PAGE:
We arrived in Albuquerque in late afternoon and received a warm welcome from Gentry and her family. There was not much time for hanging out. We had a full schedule. Shortly after our arrival, we all headed out to register for the Balloon Fiesta, the world’s largest hot air balloon venue. Because of our blog and website history, Gentry suggested that we apply for Fiesta media credentials and amazingly, we received them.
The media tent was bustling when we registered and received our passes for free entry and parking throughout the nine days of the fiesta and were even offered dinner and drinks. We were psyched to say the least. We checked out the schedule of events and planned our days. We didn’t want to miss a thing.
All Fogged In?
When the alarm sounded at 0330 the next morning, it took a bit of discipline to wake ourselves up. We drove to the Fiesta Park with Gentry’s husband, Eric and our niece, Jada. We left the house by 0415 and endured 1-1/2 hours of stop-n-go traffic getting to the Fiesta. Once parked, the lines for Security and ticket validation were long as well. It was near 0600 when we finally reached the Media Tent and slurped down our first coffee of the day. Once revived, we signed up for a balloon ride. Only one person per organization and David signed me up.
From an adjacent observation deck, we could see the first balloons inflating. A ‘green flag’ was hoisted to indicate the mass ascension was a ‘go’. The earliest ascenders are called Dawn Patrol and a few balloons volunteer to ascend and check out the winds aloft, reporting to the officials below. The morning glow of balloons was delightful and when I heard my name called over the PA system, I was thrilled to know I’d be going up today.
I signed the waivers (there’s an outside chance you could die because ballooning is considered somewhat dangerous, but please don’t hold us responsible. Who is your next of kin?) and a runner walked us to my intended ride … a special shape balloon called ‘When Pigs Fly’. The pilot, Doug Gantt, immediately introduced himself and invited me inside the basket.
The weather turned while we were waiting. A misty fog creeped in and settled on the field. Within minutes, the mass ascension was canceled. Instead, a static display with many balloons inflated, but tethered instead of ascending. The Pig did not even inflate and disappointed, I climbed from the basket and headed out among the inflated balloons. Could I get a raincheck for a ride another day? Nobody knew.
Not much else was going on and by early afternoon, we headed back to the house, somewhat let down, but still looking forward to tomorrow.
Up, Up and Away
Another early wake-up alarm. We we were up, dressed and out of the house by 0355. Blue sailed along the route, no traffic and easy parking. There were no lines at security nor at ticket validation. The media tent was bustling as I signed up for a balloon ride and stated my case for another chance since my previous ride was canceled. “We’ll see what we can do” was the best I got in response.
We sat down for a coffee and checked out the day’s schedule. A Japanese couple sat down shortly after and began chatting. The Otakas had been coming from Tokyo to the Balloon Fiesta since 1992. Interestingly, a newspaper article appeared that same day with a photo of Akira Otaka and his history of taking photos at the Fiesta.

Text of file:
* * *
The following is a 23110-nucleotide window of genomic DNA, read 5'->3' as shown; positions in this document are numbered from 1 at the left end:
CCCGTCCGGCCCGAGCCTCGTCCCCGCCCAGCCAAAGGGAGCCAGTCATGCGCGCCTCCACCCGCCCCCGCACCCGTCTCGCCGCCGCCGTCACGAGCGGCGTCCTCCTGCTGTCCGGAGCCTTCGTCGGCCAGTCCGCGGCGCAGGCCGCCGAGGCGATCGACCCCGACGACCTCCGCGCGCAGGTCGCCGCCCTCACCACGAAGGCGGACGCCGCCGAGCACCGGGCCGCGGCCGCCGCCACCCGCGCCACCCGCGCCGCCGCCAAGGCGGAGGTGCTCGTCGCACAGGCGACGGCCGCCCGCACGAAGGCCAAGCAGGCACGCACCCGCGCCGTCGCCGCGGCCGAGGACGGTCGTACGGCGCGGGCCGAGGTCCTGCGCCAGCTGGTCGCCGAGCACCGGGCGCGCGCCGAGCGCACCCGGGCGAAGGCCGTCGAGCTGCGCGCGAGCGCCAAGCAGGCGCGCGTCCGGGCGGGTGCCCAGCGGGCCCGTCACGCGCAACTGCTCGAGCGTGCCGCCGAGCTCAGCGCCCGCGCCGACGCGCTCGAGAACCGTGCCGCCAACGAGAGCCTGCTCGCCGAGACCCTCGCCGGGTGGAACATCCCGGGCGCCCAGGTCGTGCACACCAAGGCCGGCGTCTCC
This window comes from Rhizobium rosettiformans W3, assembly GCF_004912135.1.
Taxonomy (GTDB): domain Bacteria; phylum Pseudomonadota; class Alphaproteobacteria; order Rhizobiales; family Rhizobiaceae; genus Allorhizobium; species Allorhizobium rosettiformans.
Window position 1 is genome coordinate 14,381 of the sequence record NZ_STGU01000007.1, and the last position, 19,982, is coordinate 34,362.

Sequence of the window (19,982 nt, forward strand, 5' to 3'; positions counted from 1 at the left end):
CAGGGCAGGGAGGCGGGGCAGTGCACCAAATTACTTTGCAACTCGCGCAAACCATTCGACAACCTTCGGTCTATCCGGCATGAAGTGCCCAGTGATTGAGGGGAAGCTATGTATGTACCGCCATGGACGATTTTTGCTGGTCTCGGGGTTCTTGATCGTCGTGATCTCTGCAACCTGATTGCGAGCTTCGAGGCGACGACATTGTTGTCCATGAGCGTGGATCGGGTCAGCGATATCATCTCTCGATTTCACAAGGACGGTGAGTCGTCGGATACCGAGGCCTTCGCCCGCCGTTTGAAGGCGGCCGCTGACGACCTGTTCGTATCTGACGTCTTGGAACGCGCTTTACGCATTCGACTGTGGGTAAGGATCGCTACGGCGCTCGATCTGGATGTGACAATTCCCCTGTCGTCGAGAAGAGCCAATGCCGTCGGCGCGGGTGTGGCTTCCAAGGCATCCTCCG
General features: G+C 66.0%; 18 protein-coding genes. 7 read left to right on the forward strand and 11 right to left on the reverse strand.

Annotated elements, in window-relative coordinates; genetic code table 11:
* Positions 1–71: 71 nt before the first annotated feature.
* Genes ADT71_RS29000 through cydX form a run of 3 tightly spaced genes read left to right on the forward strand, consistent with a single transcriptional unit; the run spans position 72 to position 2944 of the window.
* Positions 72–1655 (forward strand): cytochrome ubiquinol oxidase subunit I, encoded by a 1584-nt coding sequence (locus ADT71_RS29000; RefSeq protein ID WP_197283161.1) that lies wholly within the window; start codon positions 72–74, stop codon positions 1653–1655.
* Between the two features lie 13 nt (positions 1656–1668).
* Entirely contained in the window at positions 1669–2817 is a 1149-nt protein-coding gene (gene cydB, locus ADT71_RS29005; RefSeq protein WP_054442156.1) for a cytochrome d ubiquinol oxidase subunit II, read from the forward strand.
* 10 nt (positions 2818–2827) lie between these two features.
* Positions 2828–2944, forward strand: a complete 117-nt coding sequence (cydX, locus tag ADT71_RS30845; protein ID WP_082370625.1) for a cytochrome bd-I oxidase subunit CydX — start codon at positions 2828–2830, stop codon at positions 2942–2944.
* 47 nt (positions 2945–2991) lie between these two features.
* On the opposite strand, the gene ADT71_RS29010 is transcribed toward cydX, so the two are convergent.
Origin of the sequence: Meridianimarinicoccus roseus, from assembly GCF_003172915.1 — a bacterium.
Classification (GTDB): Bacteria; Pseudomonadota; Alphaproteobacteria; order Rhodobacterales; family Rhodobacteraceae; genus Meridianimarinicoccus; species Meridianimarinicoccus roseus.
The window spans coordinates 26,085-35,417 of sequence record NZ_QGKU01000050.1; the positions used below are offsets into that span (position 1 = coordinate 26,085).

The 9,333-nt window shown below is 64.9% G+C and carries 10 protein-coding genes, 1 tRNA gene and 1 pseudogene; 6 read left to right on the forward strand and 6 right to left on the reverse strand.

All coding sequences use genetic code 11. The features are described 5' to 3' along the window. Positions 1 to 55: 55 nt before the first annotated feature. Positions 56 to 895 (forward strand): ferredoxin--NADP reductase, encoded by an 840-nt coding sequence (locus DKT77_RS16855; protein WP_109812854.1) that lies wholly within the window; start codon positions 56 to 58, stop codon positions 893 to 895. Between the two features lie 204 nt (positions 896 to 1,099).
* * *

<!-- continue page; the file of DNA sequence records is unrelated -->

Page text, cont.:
We also met Sharon Chischilly, a photo-journalism sophomore at UNM, here on assignment. When the announcement was made for balloon rides, I was thrilled when I found out I would be flying and Sharon would be flying, too, in the same balloon… Whirlaway. We completed our waivers and hustled out to the balloons. The mass ascensions are completed in two waves and our launch was in the first wave. There was no time to dawdle.
Jim Lynch was our pilot, but it was his wife, Nancy, who seemed to be coordinating everything. We completed more paperwork with her and then she whisked us through the crowd where the inflation was completed. Linehandlers tethered the balloon firmly as we climbed inside the basket. Jim’s daughter-in-law, Tiffany, was also flying with us. It was a crowded basket.
Zebras (launch director officals) stepped into view, cleared the area and gave the okay for launch. Jim ignited the burners and we were up, up and away. The crowds cheered as we lifted off. We waved and then we were floating in the air with hundreds of other balloons in close proximity. I happily snapped photos from our bird’s eye perspective. What a rush!
We were up for maybe a total of 15-20 minutes and landed softly and safely in a field a few miles from the Fiesta Park. The chase crew was nearby and steadied the basket as we landed. Sharon & I climbed out first and the crew slowly inched the balloon to a safe spot for deflating the envelope. Jim pulled the “red line” which opened a vent at the top of the envelope, letting all the air out. Crew held lines securely to keep the envelope in place until it was completed deflated. We all helped to tidy and then fold the envelope and stow it in the basket which was then loaded onto Jim’s waiting truck.
We all signed the numbered banner on the basket, then climbed into the very crowded truck and headed back to the Fiesta Field for a celebratory champagne drink and a tailgate party. It was Sharon and Tiffany’s first balloon flight and a ‘newbie’ ritual was performed which included a champagne dousing. I was glad I’d flown before.
The rest of the day flew by in a blur. Though we spent the entire day at Fiesta Park and enjoyed several other activities, I was still high from the flight.
We plan to return for next weekend’s final balloon extravaganza and in the meantime, we’ll be heading north to Bandelier National Monument and Santa Fe. So join us… there’s lots more to come in this Great & Fabulous 70th Birthday Tour. We’re just getting started!